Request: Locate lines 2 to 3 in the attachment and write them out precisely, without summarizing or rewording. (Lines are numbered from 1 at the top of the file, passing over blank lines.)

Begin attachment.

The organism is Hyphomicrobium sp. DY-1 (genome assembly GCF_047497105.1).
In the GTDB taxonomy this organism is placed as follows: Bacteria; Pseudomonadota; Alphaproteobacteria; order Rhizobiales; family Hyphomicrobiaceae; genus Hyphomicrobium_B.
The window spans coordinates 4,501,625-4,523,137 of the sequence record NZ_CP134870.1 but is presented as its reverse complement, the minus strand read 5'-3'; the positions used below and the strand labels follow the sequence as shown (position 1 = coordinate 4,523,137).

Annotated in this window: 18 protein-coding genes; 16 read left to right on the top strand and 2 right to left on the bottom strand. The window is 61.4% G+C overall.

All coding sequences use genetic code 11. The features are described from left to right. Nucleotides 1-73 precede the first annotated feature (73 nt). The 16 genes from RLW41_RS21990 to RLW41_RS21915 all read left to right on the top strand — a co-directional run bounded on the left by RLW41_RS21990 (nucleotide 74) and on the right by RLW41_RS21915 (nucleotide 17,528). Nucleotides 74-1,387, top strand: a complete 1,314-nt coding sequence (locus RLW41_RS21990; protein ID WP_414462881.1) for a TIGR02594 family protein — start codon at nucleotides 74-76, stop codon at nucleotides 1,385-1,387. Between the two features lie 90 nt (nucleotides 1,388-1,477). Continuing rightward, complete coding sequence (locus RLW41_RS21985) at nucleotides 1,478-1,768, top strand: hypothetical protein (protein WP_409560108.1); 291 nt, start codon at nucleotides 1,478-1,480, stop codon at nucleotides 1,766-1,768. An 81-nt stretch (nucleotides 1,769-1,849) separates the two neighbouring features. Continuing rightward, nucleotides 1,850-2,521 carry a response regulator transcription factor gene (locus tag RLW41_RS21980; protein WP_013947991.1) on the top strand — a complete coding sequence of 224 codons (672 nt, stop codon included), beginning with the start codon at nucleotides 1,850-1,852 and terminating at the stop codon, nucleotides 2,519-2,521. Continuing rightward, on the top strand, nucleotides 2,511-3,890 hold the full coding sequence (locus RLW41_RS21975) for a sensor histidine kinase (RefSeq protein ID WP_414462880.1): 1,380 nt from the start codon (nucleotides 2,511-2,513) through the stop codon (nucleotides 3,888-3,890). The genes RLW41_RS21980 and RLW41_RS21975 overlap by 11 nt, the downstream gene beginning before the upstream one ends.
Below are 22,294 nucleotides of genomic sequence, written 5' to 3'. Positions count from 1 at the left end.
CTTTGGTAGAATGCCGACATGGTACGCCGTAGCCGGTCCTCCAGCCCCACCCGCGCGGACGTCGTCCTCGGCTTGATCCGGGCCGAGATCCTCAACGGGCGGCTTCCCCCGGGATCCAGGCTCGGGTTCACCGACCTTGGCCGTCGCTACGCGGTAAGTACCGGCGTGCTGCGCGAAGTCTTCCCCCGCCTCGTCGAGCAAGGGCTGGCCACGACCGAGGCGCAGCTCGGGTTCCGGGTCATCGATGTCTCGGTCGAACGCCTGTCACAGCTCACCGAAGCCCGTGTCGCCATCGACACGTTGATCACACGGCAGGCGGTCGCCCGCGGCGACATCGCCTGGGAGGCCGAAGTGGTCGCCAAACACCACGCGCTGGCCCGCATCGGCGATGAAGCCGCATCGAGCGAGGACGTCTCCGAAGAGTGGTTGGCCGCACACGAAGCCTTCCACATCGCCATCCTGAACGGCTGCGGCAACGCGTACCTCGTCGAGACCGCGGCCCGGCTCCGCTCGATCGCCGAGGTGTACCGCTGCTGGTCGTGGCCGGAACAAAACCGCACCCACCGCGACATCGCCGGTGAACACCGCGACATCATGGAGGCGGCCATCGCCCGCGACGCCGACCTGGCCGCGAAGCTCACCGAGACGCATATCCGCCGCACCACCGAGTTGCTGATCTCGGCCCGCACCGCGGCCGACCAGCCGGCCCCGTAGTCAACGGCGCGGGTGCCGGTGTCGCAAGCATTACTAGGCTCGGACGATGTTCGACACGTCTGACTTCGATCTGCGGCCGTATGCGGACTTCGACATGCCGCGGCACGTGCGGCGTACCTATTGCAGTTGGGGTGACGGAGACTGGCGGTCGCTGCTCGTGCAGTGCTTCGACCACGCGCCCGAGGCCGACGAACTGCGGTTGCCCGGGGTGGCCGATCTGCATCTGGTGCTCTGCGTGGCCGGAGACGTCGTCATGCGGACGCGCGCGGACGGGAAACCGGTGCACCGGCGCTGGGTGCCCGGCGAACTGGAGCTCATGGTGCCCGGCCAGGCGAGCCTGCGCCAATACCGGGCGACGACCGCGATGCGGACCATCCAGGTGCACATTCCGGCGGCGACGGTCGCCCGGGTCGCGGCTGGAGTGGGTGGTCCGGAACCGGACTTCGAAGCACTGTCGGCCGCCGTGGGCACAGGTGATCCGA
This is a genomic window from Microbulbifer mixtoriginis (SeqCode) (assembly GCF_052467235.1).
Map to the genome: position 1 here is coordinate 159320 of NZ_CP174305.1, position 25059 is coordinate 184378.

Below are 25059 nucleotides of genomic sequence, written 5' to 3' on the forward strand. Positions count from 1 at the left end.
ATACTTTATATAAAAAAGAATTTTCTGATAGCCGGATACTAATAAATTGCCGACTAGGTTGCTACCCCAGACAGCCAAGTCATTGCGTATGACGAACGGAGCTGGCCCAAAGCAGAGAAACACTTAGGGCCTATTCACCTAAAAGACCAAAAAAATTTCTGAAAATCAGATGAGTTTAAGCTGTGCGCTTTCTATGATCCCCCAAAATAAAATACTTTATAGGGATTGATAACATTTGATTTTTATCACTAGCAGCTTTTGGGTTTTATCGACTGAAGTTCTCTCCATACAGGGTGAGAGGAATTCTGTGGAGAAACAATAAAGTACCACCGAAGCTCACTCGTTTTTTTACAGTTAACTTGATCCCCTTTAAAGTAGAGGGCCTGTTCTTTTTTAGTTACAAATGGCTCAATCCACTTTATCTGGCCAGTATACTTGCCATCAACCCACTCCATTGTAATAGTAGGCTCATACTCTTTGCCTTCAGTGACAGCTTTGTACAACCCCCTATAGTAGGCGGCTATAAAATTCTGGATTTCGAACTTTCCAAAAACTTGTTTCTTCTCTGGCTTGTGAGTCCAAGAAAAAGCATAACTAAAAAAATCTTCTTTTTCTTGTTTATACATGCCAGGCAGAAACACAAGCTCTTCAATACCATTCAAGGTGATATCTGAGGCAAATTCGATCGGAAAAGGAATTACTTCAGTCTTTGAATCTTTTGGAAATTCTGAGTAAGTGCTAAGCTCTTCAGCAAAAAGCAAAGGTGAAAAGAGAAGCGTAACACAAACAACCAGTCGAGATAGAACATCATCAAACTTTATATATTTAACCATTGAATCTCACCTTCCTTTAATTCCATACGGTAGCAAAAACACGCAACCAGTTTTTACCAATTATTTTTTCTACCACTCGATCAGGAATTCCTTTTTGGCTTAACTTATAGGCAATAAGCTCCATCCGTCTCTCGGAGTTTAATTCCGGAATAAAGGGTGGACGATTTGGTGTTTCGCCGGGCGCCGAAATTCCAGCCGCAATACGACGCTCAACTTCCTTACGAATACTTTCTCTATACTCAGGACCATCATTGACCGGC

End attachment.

In the GTDB taxonomy this organism is placed as follows: Bacteria; Pseudomonadota; Alphaproteobacteria; order Rhizobiales; family Hyphomicrobiaceae; genus Hyphomicrobium_B.
The window spans coordinates 4,501,625-4,523,137 of the sequence record NZ_CP134870.1 but is presented as its reverse complement, the minus strand read 5'-3'; the positions used below and the strand labels follow the sequence as shown (position 1 = coordinate 4,523,137).